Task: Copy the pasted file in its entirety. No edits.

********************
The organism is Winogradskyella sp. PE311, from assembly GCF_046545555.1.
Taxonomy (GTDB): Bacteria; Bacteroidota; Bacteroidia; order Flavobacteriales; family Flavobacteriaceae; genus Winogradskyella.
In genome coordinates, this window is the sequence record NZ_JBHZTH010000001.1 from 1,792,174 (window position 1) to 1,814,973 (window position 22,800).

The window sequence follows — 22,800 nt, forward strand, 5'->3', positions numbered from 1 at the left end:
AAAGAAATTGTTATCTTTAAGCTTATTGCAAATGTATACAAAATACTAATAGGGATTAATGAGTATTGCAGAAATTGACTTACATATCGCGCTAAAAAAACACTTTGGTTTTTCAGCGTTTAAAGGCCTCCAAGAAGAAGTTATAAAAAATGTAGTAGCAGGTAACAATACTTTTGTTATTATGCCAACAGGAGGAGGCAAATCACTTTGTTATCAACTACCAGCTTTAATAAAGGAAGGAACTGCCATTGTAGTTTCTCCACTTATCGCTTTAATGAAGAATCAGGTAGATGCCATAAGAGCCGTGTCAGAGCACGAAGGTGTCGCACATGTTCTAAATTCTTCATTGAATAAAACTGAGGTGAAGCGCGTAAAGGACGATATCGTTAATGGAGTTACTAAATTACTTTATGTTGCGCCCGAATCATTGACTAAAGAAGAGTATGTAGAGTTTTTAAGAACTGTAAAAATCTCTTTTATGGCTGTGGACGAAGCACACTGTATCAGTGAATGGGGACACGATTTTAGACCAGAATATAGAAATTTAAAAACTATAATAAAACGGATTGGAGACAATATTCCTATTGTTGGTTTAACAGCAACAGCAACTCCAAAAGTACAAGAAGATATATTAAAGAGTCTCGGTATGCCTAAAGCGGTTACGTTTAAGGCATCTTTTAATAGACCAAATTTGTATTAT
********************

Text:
The organism is Winogradskyella sp. PE311, from assembly GCF_046545555.1.
Taxonomy (GTDB): Bacteria; Bacteroidota; Bacteroidia; order Flavobacteriales; family Flavobacteriaceae; genus Winogradskyella.
In genome coordinates, this window is the sequence record NZ_JBHZTH010000001.1 from 1,792,174 (window position 1) to 1,814,973 (window position 22,800).

The window sequence follows — 22,800 nt, forward strand, 5'->3', positions numbered from 1 at the left end:
AAAGAAATTGTTATCTTTAAGCTTATTGCAAATGTATACAAAATACTAATAGGGATTAATGAGTATTGCAGAAATTGACTTACATATCGCGCTAAAAAAACACTTTGGTTTTTCAGCGTTTAAAGGCCTCCAAGAAGAAGTTATAAAAAATGTAGTAGCAGGTAACAATACTTTTGTTATTATGCCAACAGGAGGAGGCAAATCACTTTGTTATCAACTACCAGCTTTAATAAAGGAAGGAACTGCCATTGTAGTTTCTCCACTTATCGCTTTAATGAAGAATCAGGTAGATGCCATAAGAGCCGTGTCAGAGCACGAAGGTGTCGCACATGTTCTAAATTCTTCATTGAATAAAACTGAGGTGAAGCGCGTAAAGGACGATATCGTTAATGGAGTTACTAAATTACTTTATGTTGCGCCCGAATCATTGACTAAAGAAGAGTATGTAGAGTTTTTAAGAACTGTAAAAATCTCTTTTATGGCTGTGGACGAAGCACACTGTATCAGTGAATGGGGACACGATTTTAGACCAGAATATAGAAATTTAAAAACTATAATAAAACGGATTGGAGACAATATTCCTATTGTTGGTTTAACAGCAACAGCAACTCCAAAAGTACAAGAAGATATATTAAAGAGTCTCGGTATGCCTAAAGCGGTTACGTTTAAGGCATCTTTTAATAGACCAAATTTGTATTAT